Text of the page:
Why did I apply to do this? I love being a student ambassador, and it kind of developed from there! I think it’s super-important to make sure that Oxford keeps up with the fast pace of the modern world. University needs to represent the amazing diversity we see across the world; diversity and inclusivity are something to be celebrated and supported.

So, Freshers: I did a terrible job of explaining my role, and what access is. But hopefully this clears up any confusion. Access to university is super-important, and there are so many people that are passionate about helping possible Oxbridge applicants to achieve their dreams! And if anything, I hope I’ve made it crystal clear that no matter who you are and where you’re from, there is a place for you at Oxford.

Rebecca Smithson is a second-year French & Linguistics student, and the Access & Equal Opportunities Representative 2019-2020. She likes to go for walks in Oxford in the rain and is slightly obsessed with tea.

How to handle an essay crisis: ten top tips

It’s 9pm. You’ve had a fantastic evening chatting with friends – or maybe you were off at a society or sports training session, or even just catching up on some Netflix. That’s not the important bit here. You realise, as you return to your room, that you’ve got an impending deadline. The real crux of the issue? You’ve not cracked open even one of the books on the reading list, and the essay is due first thing tomorrow morning.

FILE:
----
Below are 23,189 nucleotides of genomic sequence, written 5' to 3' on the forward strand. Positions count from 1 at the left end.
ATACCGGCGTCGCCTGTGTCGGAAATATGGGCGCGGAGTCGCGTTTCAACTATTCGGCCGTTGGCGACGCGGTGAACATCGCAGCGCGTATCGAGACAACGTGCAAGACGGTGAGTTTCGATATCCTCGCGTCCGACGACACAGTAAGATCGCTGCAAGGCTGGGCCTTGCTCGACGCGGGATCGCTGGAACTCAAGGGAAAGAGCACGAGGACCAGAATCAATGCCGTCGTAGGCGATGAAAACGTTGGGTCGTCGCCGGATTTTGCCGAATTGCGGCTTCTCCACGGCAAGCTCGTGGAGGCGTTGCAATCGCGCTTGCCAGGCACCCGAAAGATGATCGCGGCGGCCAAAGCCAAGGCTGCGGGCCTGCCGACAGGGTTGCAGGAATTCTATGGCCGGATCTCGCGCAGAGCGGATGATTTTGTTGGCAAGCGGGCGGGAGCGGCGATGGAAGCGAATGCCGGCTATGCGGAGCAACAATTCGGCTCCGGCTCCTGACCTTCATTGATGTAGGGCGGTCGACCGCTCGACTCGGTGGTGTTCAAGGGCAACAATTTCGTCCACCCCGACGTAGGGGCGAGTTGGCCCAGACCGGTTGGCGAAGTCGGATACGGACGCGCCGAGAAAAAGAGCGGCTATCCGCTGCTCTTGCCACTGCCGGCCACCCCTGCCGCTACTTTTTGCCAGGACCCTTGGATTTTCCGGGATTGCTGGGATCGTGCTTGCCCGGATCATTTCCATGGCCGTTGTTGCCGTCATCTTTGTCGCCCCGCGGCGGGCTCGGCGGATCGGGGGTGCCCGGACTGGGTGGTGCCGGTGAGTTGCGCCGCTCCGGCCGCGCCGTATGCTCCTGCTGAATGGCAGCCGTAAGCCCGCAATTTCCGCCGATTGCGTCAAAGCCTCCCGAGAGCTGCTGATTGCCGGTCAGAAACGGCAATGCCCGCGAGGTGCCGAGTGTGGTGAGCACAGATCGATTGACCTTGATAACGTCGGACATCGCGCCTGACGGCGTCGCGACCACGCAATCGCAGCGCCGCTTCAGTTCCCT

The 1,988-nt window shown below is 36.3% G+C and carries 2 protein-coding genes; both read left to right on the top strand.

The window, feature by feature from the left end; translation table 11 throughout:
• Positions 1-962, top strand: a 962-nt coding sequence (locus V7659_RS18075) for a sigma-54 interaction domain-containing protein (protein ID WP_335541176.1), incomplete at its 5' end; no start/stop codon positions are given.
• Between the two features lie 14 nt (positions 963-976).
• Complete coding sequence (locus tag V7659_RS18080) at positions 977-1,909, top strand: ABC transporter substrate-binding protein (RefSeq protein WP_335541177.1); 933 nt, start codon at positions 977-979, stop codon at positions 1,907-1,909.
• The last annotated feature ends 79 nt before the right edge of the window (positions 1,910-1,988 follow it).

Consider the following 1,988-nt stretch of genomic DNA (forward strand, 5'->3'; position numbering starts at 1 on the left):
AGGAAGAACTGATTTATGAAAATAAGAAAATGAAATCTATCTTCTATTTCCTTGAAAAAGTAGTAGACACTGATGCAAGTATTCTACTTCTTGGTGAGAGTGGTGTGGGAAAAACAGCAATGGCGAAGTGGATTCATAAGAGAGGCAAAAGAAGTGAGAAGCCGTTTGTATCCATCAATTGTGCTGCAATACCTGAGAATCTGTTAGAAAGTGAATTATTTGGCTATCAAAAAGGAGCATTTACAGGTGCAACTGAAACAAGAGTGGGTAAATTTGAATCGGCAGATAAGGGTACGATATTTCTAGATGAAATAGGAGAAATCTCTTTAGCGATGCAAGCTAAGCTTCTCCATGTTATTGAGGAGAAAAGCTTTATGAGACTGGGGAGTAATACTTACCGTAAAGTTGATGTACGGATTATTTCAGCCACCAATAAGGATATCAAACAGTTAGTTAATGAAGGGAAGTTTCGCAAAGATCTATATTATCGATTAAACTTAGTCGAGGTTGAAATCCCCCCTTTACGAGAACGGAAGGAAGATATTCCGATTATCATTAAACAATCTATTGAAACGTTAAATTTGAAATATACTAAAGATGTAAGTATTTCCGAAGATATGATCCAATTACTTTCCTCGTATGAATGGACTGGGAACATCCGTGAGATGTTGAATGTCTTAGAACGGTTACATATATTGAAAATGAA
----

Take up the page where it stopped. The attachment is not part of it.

As much as we’d all like to pretend that we’re always organised and on top of our lives, the reality of life means that sometimes (perhaps due to other commitments, or just a healthy dose of procrastination) essays are left a little too close to the deadline for comfort. If you’re finding yourself in this situation for the first time, then allow me to welcome you to the world of the ‘essay crisis’! I have here for you my ten top tips for handling an essay crisis, which should be able to help you navigate the situation a little more smoothly (having tried and tested such steps more times than I would care to admit…).

  1. If possible, avoid getting into an essay crisis in the first place
    Okay, so I know that, most likely, readers of this advice are already in an essay crisis, making this one perhaps slightly obsolete. But for the sake of any zealous readers acting pre-emptively, or for the sake of avoiding a repeat – it tends to be much more enjoyable not doing essays at the last minute. Sometimes, if you’ve been having a very busy week or just really needed a long chat with a friend, it’s unavoidable, but also take note if you are just procrastinating, and avoid ending up in the realm of the essay crisis if you can.
  2. Try not to panic